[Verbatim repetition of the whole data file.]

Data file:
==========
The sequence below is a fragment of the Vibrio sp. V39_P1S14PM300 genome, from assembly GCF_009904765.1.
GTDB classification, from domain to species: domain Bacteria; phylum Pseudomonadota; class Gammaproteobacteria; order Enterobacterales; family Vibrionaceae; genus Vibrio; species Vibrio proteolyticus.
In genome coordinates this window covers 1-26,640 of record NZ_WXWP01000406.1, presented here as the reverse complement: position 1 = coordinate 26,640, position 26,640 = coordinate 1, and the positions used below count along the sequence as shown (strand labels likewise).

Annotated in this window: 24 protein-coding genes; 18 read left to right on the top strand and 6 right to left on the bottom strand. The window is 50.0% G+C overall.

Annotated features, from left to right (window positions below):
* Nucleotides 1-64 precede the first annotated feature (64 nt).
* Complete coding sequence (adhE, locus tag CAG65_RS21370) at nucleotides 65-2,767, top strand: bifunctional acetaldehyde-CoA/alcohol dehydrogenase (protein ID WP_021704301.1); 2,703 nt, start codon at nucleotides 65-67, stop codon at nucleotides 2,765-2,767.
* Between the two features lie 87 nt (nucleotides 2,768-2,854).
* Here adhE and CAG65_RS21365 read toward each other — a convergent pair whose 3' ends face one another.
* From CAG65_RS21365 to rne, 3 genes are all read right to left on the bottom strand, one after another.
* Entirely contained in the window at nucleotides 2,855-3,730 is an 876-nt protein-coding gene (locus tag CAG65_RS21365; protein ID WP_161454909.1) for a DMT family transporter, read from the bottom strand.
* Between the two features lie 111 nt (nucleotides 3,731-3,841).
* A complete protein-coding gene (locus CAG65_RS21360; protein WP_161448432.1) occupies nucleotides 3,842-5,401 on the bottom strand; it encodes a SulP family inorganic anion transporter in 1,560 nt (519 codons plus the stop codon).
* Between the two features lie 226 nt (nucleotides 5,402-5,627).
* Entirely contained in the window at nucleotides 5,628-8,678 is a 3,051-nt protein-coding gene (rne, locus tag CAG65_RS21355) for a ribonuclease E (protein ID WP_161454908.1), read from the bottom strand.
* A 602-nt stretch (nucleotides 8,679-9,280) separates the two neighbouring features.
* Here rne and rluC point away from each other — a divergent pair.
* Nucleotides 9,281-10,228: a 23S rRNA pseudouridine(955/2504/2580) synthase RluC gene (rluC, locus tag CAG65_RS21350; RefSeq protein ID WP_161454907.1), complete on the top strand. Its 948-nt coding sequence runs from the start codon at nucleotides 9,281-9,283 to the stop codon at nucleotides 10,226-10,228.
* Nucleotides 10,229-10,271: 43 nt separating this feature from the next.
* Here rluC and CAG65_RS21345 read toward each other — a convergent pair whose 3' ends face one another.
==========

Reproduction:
The sequence below is a fragment of the Vibrio sp. V39_P1S14PM300 genome, from assembly GCF_009904765.1.
GTDB classification, from domain to species: domain Bacteria; phylum Pseudomonadota; class Gammaproteobacteria; order Enterobacterales; family Vibrionaceae; genus Vibrio; species Vibrio proteolyticus.
In genome coordinates this window covers 1-26,640 of record NZ_WXWP01000406.1, presented here as the reverse complement: position 1 = coordinate 26,640, position 26,640 = coordinate 1, and the positions used below count along the sequence as shown (strand labels likewise).

Annotated in this window: 24 protein-coding genes; 18 read left to right on the top strand and 6 right to left on the bottom strand. The window is 50.0% G+C overall.

Annotated features, from left to right (window positions below):
* Nucleotides 1-64 precede the first annotated feature (64 nt).
* Complete coding sequence (adhE, locus tag CAG65_RS21370) at nucleotides 65-2,767, top strand: bifunctional acetaldehyde-CoA/alcohol dehydrogenase (protein ID WP_021704301.1); 2,703 nt, start codon at nucleotides 65-67, stop codon at nucleotides 2,765-2,767.
* Between the two features lie 87 nt (nucleotides 2,768-2,854).
* Here adhE and CAG65_RS21365 read toward each other — a convergent pair whose 3' ends face one another.
* From CAG65_RS21365 to rne, 3 genes are all read right to left on the bottom strand, one after another.
* Entirely contained in the window at nucleotides 2,855-3,730 is an 876-nt protein-coding gene (locus tag CAG65_RS21365; protein ID WP_161454909.1) for a DMT family transporter, read from the bottom strand.
* Between the two features lie 111 nt (nucleotides 3,731-3,841).
* A complete protein-coding gene (locus CAG65_RS21360; protein WP_161448432.1) occupies nucleotides 3,842-5,401 on the bottom strand; it encodes a SulP family inorganic anion transporter in 1,560 nt (519 codons plus the stop codon).
* Between the two features lie 226 nt (nucleotides 5,402-5,627).
* Entirely contained in the window at nucleotides 5,628-8,678 is a 3,051-nt protein-coding gene (rne, locus tag CAG65_RS21355) for a ribonuclease E (protein ID WP_161454908.1), read from the bottom strand.
* A 602-nt stretch (nucleotides 8,679-9,280) separates the two neighbouring features.
* Here rne and rluC point away from each other — a divergent pair.
* Nucleotides 9,281-10,228: a 23S rRNA pseudouridine(955/2504/2580) synthase RluC gene (rluC, locus tag CAG65_RS21350; RefSeq protein ID WP_161454907.1), complete on the top strand. Its 948-nt coding sequence runs from the start codon at nucleotides 9,281-9,283 to the stop codon at nucleotides 10,226-10,228.
* Nucleotides 10,229-10,271: 43 nt separating this feature from the next.
* Here rluC and CAG65_RS21345 read toward each other — a convergent pair whose 3' ends face one another.